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Special Topics in Scanning Electron Microscopy

  • Joseph I. Goldstein
  • Dale E. Newbury
  • Patrick Echlin
  • David C. Joy
  • Charles E. Lyman
  • Eric Lifshin
  • Linda Sawyer
  • Joseph R. Michael

Abstract

From the basic description in Chapter 4, the SEM image formation process can be summarized as a geometric mapping of information collected when the beam is sequentially addressed to an xy pattern of specific locations on the specimen. When we are interested in studying the fine-scale details of a specimen, we must understand the factors that influence SEM image resolution. We can define the limit of resolution as the minimum spacing at which two features of the specimen can be recognized as distinct and separate. Such a definition may seem straightforward, but actually applying it to a real situation becomes complicated because we must consider issues beyond the obvious problem of adjusting the beam diameter to the scale of the features of interest. The visibility of a feature must be established before we can consider any issues concerning the spatial scale. For a feature to be visible above the surrounding general background we must first satisfy the conditions contained within the threshold equation (4.26). For a specified beam current, pixel dwell time, and detector efficiency, the threshold equation defines the threshold contrast, the minimum level of contrast (C = ΔS/S max) that the feature must produce relative to the background to be visible in an image presented to the viewer with appropriate image processing.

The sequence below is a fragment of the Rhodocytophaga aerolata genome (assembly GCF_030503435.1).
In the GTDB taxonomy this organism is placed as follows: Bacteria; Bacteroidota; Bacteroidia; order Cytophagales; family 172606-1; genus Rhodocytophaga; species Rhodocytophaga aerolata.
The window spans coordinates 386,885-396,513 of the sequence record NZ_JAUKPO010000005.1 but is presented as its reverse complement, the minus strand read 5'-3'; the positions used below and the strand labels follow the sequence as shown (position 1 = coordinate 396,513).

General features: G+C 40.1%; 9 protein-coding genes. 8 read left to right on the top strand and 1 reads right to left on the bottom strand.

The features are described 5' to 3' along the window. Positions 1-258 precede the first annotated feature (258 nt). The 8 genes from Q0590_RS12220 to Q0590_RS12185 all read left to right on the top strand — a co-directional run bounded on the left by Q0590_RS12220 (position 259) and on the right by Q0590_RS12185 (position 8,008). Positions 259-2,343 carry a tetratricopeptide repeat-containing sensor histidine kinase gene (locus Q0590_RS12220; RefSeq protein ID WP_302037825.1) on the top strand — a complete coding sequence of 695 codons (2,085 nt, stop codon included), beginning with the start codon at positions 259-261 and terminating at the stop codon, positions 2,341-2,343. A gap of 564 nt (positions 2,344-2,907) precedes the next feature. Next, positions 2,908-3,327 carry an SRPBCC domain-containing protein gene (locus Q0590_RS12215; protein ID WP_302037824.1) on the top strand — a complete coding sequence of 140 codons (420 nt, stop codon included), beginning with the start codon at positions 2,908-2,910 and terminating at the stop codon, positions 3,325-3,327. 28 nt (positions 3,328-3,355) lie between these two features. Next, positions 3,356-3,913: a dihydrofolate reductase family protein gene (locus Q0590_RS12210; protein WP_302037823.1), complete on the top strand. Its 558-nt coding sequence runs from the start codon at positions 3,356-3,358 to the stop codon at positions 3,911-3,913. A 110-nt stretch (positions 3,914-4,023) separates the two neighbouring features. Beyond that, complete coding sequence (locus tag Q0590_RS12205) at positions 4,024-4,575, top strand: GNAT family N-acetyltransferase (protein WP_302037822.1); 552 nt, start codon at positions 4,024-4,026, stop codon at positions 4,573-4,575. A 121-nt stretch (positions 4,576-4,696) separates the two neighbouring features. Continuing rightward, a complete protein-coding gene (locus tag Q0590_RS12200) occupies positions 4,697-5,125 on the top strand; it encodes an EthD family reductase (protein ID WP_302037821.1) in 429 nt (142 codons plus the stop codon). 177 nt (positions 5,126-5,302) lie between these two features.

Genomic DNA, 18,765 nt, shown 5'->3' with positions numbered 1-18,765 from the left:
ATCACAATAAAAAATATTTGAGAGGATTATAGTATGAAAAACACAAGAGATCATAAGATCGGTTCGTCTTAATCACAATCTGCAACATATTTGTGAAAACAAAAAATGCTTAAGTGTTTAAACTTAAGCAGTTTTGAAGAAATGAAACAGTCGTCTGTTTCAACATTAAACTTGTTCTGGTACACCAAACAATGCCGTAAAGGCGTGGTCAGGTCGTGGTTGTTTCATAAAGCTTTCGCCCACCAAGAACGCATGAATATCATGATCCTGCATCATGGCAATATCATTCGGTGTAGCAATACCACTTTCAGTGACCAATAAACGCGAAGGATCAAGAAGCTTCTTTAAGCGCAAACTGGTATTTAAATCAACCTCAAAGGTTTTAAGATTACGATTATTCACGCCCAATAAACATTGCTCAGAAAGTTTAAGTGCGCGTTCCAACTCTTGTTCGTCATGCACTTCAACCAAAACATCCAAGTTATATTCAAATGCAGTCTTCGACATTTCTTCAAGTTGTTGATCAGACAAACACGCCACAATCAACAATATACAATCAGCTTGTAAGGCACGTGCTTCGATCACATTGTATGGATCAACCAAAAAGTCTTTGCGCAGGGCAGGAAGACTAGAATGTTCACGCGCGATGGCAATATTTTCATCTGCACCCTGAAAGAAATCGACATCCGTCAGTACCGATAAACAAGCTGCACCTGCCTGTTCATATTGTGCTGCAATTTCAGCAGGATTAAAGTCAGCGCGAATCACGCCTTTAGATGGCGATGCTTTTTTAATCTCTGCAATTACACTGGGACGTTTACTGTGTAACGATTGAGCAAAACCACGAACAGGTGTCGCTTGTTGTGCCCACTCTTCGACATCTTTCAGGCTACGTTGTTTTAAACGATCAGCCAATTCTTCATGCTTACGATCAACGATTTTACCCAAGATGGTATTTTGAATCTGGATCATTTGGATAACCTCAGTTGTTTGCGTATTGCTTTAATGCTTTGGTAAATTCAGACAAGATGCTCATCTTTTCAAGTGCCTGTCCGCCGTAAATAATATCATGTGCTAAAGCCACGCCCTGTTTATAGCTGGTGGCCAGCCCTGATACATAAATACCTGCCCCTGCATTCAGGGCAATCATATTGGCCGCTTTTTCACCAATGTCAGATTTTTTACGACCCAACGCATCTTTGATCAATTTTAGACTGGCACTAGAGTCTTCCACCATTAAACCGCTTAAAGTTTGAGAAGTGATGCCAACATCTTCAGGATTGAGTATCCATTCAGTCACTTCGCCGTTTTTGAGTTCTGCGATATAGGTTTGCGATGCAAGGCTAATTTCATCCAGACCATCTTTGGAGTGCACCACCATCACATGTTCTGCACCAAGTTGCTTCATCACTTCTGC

Keywords

Special Topic Beam Energy Scanning Transmission Electron Microscopy Stereo Pair Tilt Axis 
These keywords were added by machine and not by the authors. This process is experimental and the keywords may be updated as the learning algorithm improves.

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Copyright information

© Springer Science+Business Media New York 2003

Authors and Affiliations

  • Joseph I. Goldstein
    • 1
  • Dale E. Newbury
    • 2
  • Patrick Echlin
    • 3
  • David C. Joy
    • 4
  • Charles E. Lyman
    • 5
  • Eric Lifshin
    • 6
  • Linda Sawyer
    • 7
  • Joseph R. Michael
    • 8
  1. 1.University of MassachusettsAmherstUSA
  2. 2.National Institute of Standards and TechnologyGaithersburgUSA
  3. 3.Cambridge Analytical Microscopy Ltd.CambridgeEngland
  4. 4.University of TennesseeKnoxvilleUSA
  5. 5.Lehigh University BethlehemBethlehemUSA
  6. 6.State University at AlbanyAlbanyUSA
  7. 7.Ticona LLCSummitUSA
  8. 8.Sandia National LaboratoriesAlbuquerqueUSA

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